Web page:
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2023 crop pics


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Finished up my canola yesterday afternoon aside from those green patches I cut out. Got the swather moved homE safely again. Pow wow traffic wasn’t to bad thankfully. Last night there was sure a pile of cars on the road though.  Got started back up combining barley late afternoon. Got tough around 8:00 though. Managed to get the semi full again and quit at 9:00 though.  Was odd I was up in the middle of the night and it had actually warmed up outside. The grass was dry again and the wind was slightly blowing and the very heavy smoke that had moved in was mostly all gone.  Helped me get a early start on spraying my canola. Not sure if that was the best move yet but we’ll see I guess. Shelled out a little bit and of course trampled some. 

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Got started on our spring wheat yesterday. Have 200 acres to do. We got it in late this spring. Seeded it last week of May. But someone was smiling on us. It has been dry all summer. This area caught a couple little showers nobody else got. Opening truckload of field was 704 net bushels and right at 12 acres combined. I think that came to 59 bpa. Had 31 acres done last night and rough avg for start of field was a bit over 55 bpa. Hopefully yield holds out through the rest of field. 

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9 minutes ago, dale560 said:

Got started on our spring wheat yesterday. Have 200 acres to do. We got it in late this spring. Seeded it last week of May. But someone was smiling on us. It has been dry all summer. This area caught a couple little showers nobody else got. Opening truckload of field was 704 net bushels and right at 12 acres combined. I think that came to 59 bpa. Had 31 acres done last night and rough avg for start of field was a bit over 55 bpa. Hopefully yield holds out through the rest of field. 

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I have lots of memories in a cab like that, but ours wasn’t an 8820. You never see them in corn country anymore. People just have mostly given up on them because of how many bushels have been through them. Is that a 930 head?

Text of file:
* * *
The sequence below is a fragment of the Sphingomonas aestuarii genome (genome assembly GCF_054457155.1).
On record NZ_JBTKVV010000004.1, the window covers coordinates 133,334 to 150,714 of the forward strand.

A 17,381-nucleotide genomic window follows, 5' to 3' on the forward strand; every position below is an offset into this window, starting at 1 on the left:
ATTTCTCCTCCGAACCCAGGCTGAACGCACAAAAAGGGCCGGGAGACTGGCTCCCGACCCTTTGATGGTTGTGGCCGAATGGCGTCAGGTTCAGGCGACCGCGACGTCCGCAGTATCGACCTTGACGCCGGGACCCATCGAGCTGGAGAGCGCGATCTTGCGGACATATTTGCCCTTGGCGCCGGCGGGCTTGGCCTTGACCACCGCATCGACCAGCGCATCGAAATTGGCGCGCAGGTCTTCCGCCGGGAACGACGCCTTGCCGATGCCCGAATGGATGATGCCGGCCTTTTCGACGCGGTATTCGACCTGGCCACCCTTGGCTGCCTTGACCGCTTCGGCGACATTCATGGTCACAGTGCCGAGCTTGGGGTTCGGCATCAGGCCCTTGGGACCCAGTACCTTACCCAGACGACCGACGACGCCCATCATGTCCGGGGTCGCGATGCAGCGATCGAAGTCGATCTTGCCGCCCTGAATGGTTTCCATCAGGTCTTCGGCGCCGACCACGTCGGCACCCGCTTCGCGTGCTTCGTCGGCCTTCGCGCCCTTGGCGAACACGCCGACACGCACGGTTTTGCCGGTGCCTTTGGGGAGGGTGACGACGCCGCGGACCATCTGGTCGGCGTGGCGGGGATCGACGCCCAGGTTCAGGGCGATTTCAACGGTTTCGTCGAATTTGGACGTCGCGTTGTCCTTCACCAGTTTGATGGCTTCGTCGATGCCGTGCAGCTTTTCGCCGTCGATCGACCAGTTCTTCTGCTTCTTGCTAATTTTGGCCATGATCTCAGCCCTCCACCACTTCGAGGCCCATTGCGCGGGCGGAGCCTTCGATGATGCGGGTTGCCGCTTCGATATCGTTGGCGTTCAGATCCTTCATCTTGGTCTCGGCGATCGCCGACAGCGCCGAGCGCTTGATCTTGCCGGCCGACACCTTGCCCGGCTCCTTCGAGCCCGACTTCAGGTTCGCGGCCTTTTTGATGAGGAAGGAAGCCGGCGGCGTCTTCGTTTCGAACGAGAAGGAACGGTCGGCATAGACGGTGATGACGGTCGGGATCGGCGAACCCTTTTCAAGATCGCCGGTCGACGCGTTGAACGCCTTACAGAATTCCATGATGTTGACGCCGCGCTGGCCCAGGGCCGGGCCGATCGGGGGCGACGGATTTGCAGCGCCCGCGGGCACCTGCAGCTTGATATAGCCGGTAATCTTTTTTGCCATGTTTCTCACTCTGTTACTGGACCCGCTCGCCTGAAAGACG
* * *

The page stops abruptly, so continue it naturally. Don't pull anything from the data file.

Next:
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1 hour ago, DT Fan said:

There is a guy North and East of me about 10 miles that still runs 8820's. Think he has one running and two parts machines. He's a great mechanic so keeping them going probably isn't that big a deal for him.

They were an impressive machine in their day. How long they will run just depends on how hard you want to work. I’ve never run one, but remember being very envious of some guys that had them around here. Maybe I’ll collect one someday. I always wanted to put a 12 row corn head on one just for fun and see how well it handles it. 

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4 hours ago, Dirt_Floor_Poor said:

I have lots of memories in a cab like that, but ours wasn’t an 8820. You never see them in corn country anymore. People just have mostly given up on them because of how many bushels have been through them. Is that a 930 head?

Yes it works well locked up for wheat. The finger reel and stainless bottom. In some low spots it is touching a 100 boa not many spots but a few. The old 8820 is down to 1.5 or 2 mph. In a couple years we want to upgrade to a late 2388.

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2 hours ago, Dirt_Floor_Poor said:

They were an impressive machine in their day. How long they will run just depends on how hard you want to work. I’ve never run one, but remember being very envious of some guys that had them around here. Maybe I’ll collect one someday. I always wanted to put a 12 row corn head on one just for fun and see how well it handles it. 

 The high pressure ac hose blew when I started yesterday. 2 days above 90 with just a fan in cab and I am grinning ear to ear. This is my happy time.

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1 hour ago, dale560 said:

Yes it works well locked up for wheat. The finger reel and stainless bottom. In some low spots it is touching a 100 boa not many spots but a few. The old 8820 is down to 1.5 or 2 mph. In a couple years we want to upgrade to a late 2388.

What about a 2588?  No doubt the 2388 will be a nicer machine to run and maintain.  Performance wise from my experience it will be a sideways move.  

 

1 hour ago, dale560 said:

 The high pressure ac hose blew when I started yesterday. 2 days above 90 with just a fan in cab and I am grinning ear to ear. This is my happy time.

One redeeming feature about those cabs was 2 doors you could open to let a breeze through.  Had to do that a few times.  

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3 hours ago, Dirt_Floor_Poor said: